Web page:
Nowhere was the 2010 shift to austerity taken up more enthusiastically than Kensington Town Hall and nowhere is the injustice more obvious than here in North Kensington. But this is what the Curve’s Board of Governors are being maneuvered to acquiesce to. The final straw for me was a meeting in February with Robyn Fairman, Executive Director of RBKC’s Grenfell Team, to present the governors’ alternative vision. Fairman seamlessly absorbed the vision into the council’s austerity plan. Not for one moment did RBKC’s representative entertain the idea of a breakaway from the local authority. There was no hint of imagination, no sense that the community might take the lead, that it might know better than senior councillors what the area needs…

Why I Quit

This kind of absorption into the council’s existing plans barely registers as a problem any more; from the massive cuts of the RBKC youth review, to Canalside, to the Curve, RBKC is comfortable and complacent. We have come a long way since summer 2017 when the people of North Kensington responded heroically to the fire at Grenfell and the idea that we would be left powerless was unthinkable. Even a Board of Governors genuinely representative of the diversity of the area has been side-lined, reduced to the role of ‘advisers’ to a service-cutting Tory council, and certainly not ‘governing’ anything.

This was the limit for me and I handed in my resignation the day after the Fairman meeting.

Problems

The problematic dynamic between the governors/wider community and RBKC didn’t appear suddenly at the meeting with Robyn Fairman. Disquiet has simmered since summer 2017, and chaos is to be expected in the aftermath of a disaster so shocking that it made headlines worldwide. In such chaos, serious commitment to principles (of good governance) are needed. But this is lacking with RBKC.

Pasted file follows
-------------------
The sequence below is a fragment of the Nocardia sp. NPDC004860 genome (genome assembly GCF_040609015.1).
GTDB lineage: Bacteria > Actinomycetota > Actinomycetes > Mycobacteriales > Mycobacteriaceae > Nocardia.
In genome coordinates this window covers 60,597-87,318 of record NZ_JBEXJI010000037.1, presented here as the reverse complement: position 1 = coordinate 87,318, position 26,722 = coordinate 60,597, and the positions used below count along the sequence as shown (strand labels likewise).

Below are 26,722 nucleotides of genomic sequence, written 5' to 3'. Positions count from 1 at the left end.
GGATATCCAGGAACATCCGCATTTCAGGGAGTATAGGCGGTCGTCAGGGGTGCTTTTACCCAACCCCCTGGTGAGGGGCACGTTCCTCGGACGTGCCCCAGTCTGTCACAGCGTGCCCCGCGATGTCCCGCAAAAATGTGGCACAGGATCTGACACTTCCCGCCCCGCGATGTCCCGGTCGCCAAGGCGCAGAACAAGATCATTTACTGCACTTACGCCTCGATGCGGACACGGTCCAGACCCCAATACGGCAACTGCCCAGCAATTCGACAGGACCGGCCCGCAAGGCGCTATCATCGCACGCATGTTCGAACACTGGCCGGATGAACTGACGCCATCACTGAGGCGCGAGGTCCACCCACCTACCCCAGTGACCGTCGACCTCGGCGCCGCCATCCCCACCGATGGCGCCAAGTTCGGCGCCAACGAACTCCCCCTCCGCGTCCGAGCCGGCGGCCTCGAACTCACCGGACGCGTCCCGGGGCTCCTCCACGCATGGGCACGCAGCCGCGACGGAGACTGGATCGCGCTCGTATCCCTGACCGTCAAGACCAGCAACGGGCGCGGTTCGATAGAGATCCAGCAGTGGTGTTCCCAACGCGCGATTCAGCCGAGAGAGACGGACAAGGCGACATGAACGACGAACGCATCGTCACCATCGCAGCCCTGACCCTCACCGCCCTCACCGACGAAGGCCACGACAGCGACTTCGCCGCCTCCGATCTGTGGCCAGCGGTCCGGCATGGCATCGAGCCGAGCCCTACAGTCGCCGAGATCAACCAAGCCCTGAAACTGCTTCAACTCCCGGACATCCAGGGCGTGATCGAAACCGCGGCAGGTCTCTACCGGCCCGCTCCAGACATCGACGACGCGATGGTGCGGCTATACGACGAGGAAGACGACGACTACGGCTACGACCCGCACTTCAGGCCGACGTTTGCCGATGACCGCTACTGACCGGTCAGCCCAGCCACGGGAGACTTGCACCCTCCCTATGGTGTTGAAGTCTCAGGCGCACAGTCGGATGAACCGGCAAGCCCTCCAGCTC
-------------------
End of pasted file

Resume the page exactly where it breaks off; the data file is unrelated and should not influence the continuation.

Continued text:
The Curve cannot contain the entropy, as trauma manifests and fights its way out of people in a setting ill-equipped to address it. One drama after another has beset the Curve’s management. At board level, resident steering groups that were promised for us to work alongside on day one still have not been created, undermining the governors’ credibility and effectiveness. Meanwhile, RBKC has sat back, their every move orchestrated by communications officers with their corporate jargon.

Oversight of RBKC is undertaken by Home Secretary Sajid Javid’s independent Grenfell Taskforce who have reported back to Javid in fairly glowing terms regarding the council’s progress towards “change” since the fire. In none of their three reports to date have they used the words austerity or poverty – suggesting less an independent group and more an establishment cover-up. What is omitted is far more revealing than what is included in such reports: no mention of Canalside House, which the disgraced council tried to sell; no mention of Lancaster Youth Centre, left to rot by the council. No library, no college, no context…

Perhaps the idea is to narrow the scope of any scrutiny so that RBKC leaders can convince themselves they are changing. Certainly the long pause in the Grenfell Inquiry does not help. While in legal limbo, pursuing serious change might look like an admission of guilt by RBKC. It is not just business-as-usual with the council, there is a kind of forced joviality to the tone of their communications, inappropriate for a local authority apparently implicated in the Grenfell fire.

The result is an uneasy marriage between RBKC and local people who engage with them. With a functioning inquiry, if the possibility of guilty verdicts being handed to RBKC or TMO staff were less distant, or if the public could hear the evidence and start to understand the political background to the fire, it would curtail the council’s phony change agenda. The imposition of austerity would be harder to get away with and feel-good reality TV shows showing the resilient Grenfell community would be considered in bad taste. With some legal clarity it would not be possible for residents engaging with the RBKC change agenda to remain apolitical.